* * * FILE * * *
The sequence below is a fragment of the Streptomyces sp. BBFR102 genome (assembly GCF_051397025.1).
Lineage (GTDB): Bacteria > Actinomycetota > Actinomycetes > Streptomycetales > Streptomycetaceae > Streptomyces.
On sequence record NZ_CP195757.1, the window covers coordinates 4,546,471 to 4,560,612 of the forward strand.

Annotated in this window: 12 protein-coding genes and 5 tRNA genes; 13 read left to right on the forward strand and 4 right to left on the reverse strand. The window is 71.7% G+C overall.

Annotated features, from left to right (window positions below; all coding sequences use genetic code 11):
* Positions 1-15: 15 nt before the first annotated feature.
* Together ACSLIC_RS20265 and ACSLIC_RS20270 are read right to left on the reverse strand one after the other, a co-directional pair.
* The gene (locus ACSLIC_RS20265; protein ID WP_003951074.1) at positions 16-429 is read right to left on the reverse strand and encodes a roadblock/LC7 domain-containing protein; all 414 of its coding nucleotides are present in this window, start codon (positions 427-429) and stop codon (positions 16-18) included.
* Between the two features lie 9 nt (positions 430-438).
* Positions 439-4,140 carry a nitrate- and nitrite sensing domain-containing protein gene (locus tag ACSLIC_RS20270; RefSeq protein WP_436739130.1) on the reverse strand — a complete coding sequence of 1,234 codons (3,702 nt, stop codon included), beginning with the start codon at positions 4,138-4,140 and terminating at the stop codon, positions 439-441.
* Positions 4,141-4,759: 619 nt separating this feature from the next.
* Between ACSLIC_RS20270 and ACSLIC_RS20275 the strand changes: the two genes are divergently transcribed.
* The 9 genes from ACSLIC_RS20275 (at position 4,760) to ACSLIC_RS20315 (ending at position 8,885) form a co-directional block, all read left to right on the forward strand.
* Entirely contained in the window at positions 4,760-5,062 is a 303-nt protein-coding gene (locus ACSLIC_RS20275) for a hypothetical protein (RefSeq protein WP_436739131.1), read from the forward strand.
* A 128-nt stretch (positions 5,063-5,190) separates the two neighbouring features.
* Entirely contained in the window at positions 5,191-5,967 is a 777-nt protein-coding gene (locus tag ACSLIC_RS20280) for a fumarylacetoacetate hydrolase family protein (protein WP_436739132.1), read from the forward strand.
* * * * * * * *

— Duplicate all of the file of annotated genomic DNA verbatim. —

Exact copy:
The sequence below is a fragment of the Streptomyces sp. BBFR102 genome (assembly GCF_051397025.1).
Lineage (GTDB): Bacteria > Actinomycetota > Actinomycetes > Streptomycetales > Streptomycetaceae > Streptomyces.
On sequence record NZ_CP195757.1, the window covers coordinates 4,546,471 to 4,560,612 of the forward strand.

Annotated in this window: 12 protein-coding genes and 5 tRNA genes; 13 read left to right on the forward strand and 4 right to left on the reverse strand. The window is 71.7% G+C overall.

Annotated features, from left to right (window positions below; all coding sequences use genetic code 11):
* Positions 1-15: 15 nt before the first annotated feature.
* Together ACSLIC_RS20265 and ACSLIC_RS20270 are read right to left on the reverse strand one after the other, a co-directional pair.
* The gene (locus ACSLIC_RS20265; protein ID WP_003951074.1) at positions 16-429 is read right to left on the reverse strand and encodes a roadblock/LC7 domain-containing protein; all 414 of its coding nucleotides are present in this window, start codon (positions 427-429) and stop codon (positions 16-18) included.
* Between the two features lie 9 nt (positions 430-438).
* Positions 439-4,140 carry a nitrate- and nitrite sensing domain-containing protein gene (locus tag ACSLIC_RS20270; RefSeq protein WP_436739130.1) on the reverse strand — a complete coding sequence of 1,234 codons (3,702 nt, stop codon included), beginning with the start codon at positions 4,138-4,140 and terminating at the stop codon, positions 439-441.
* Positions 4,141-4,759: 619 nt separating this feature from the next.
* Between ACSLIC_RS20270 and ACSLIC_RS20275 the strand changes: the two genes are divergently transcribed.
* The 9 genes from ACSLIC_RS20275 (at position 4,760) to ACSLIC_RS20315 (ending at position 8,885) form a co-directional block, all read left to right on the forward strand.
* Entirely contained in the window at positions 4,760-5,062 is a 303-nt protein-coding gene (locus ACSLIC_RS20275) for a hypothetical protein (RefSeq protein WP_436739131.1), read from the forward strand.
* A 128-nt stretch (positions 5,063-5,190) separates the two neighbouring features.
* Entirely contained in the window at positions 5,191-5,967 is a 777-nt protein-coding gene (locus tag ACSLIC_RS20280) for a fumarylacetoacetate hydrolase family protein (protein WP_436739132.1), read from the forward strand.